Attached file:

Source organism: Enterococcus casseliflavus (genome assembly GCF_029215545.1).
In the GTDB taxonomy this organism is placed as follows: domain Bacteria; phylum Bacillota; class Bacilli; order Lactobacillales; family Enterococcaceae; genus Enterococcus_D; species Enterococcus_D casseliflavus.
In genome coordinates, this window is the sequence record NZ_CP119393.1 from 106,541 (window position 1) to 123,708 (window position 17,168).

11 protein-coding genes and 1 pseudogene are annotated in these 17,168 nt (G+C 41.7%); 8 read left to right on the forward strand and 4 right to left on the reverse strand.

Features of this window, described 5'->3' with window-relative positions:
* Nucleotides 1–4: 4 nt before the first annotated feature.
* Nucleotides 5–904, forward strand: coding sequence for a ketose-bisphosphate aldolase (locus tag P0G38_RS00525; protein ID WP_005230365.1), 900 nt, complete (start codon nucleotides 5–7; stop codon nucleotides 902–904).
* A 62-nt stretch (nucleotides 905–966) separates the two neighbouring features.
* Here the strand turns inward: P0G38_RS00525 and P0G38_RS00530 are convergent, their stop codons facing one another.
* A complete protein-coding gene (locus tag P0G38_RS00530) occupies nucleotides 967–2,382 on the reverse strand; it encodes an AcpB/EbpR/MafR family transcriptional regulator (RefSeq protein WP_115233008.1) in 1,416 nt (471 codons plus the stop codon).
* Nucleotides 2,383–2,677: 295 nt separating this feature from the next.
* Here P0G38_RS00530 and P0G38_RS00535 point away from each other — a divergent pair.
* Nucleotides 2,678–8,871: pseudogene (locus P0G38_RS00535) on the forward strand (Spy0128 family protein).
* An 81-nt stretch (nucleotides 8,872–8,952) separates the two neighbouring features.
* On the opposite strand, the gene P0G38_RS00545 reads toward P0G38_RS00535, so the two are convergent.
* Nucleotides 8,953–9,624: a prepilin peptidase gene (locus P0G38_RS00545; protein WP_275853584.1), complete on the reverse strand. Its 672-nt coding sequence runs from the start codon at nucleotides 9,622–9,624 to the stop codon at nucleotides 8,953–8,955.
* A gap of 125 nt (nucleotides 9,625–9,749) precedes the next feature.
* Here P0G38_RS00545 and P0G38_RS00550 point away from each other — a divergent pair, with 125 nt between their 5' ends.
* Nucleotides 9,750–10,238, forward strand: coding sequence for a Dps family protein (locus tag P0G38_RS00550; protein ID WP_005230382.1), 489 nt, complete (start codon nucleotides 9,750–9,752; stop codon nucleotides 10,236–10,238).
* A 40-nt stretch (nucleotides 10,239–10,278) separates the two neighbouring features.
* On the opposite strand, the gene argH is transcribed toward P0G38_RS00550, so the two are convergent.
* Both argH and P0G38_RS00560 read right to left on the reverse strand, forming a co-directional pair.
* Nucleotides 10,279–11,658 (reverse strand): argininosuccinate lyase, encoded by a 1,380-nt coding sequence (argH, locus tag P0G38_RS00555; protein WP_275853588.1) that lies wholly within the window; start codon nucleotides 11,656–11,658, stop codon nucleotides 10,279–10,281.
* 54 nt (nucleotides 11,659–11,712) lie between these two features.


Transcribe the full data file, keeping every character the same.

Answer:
Source organism: Enterococcus casseliflavus (genome assembly GCF_029215545.1).
In the GTDB taxonomy this organism is placed as follows: domain Bacteria; phylum Bacillota; class Bacilli; order Lactobacillales; family Enterococcaceae; genus Enterococcus_D; species Enterococcus_D casseliflavus.
In genome coordinates, this window is the sequence record NZ_CP119393.1 from 106,541 (window position 1) to 123,708 (window position 17,168).

11 protein-coding genes and 1 pseudogene are annotated in these 17,168 nt (G+C 41.7%); 8 read left to right on the forward strand and 4 right to left on the reverse strand.

Features of this window, described 5'->3' with window-relative positions:
* Nucleotides 1–4: 4 nt before the first annotated feature.
* Nucleotides 5–904, forward strand: coding sequence for a ketose-bisphosphate aldolase (locus tag P0G38_RS00525; protein ID WP_005230365.1), 900 nt, complete (start codon nucleotides 5–7; stop codon nucleotides 902–904).
* A 62-nt stretch (nucleotides 905–966) separates the two neighbouring features.
* Here the strand turns inward: P0G38_RS00525 and P0G38_RS00530 are convergent, their stop codons facing one another.
* A complete protein-coding gene (locus tag P0G38_RS00530) occupies nucleotides 967–2,382 on the reverse strand; it encodes an AcpB/EbpR/MafR family transcriptional regulator (RefSeq protein WP_115233008.1) in 1,416 nt (471 codons plus the stop codon).
* Nucleotides 2,383–2,677: 295 nt separating this feature from the next.
* Here P0G38_RS00530 and P0G38_RS00535 point away from each other — a divergent pair.
* Nucleotides 2,678–8,871: pseudogene (locus P0G38_RS00535) on the forward strand (Spy0128 family protein).
* An 81-nt stretch (nucleotides 8,872–8,952) separates the two neighbouring features.
* On the opposite strand, the gene P0G38_RS00545 reads toward P0G38_RS00535, so the two are convergent.
* Nucleotides 8,953–9,624: a prepilin peptidase gene (locus P0G38_RS00545; protein WP_275853584.1), complete on the reverse strand. Its 672-nt coding sequence runs from the start codon at nucleotides 9,622–9,624 to the stop codon at nucleotides 8,953–8,955.
* A gap of 125 nt (nucleotides 9,625–9,749) precedes the next feature.
* Here P0G38_RS00545 and P0G38_RS00550 point away from each other — a divergent pair, with 125 nt between their 5' ends.
* Nucleotides 9,750–10,238, forward strand: coding sequence for a Dps family protein (locus tag P0G38_RS00550; protein ID WP_005230382.1), 489 nt, complete (start codon nucleotides 9,750–9,752; stop codon nucleotides 10,236–10,238).
* A 40-nt stretch (nucleotides 10,239–10,278) separates the two neighbouring features.
* On the opposite strand, the gene argH is transcribed toward P0G38_RS00550, so the two are convergent.
* Both argH and P0G38_RS00560 read right to left on the reverse strand, forming a co-directional pair.
* Nucleotides 10,279–11,658 (reverse strand): argininosuccinate lyase, encoded by a 1,380-nt coding sequence (argH, locus tag P0G38_RS00555; protein WP_275853588.1) that lies wholly within the window; start codon nucleotides 11,656–11,658, stop codon nucleotides 10,279–10,281.
* 54 nt (nucleotides 11,659–11,712) lie between these two features.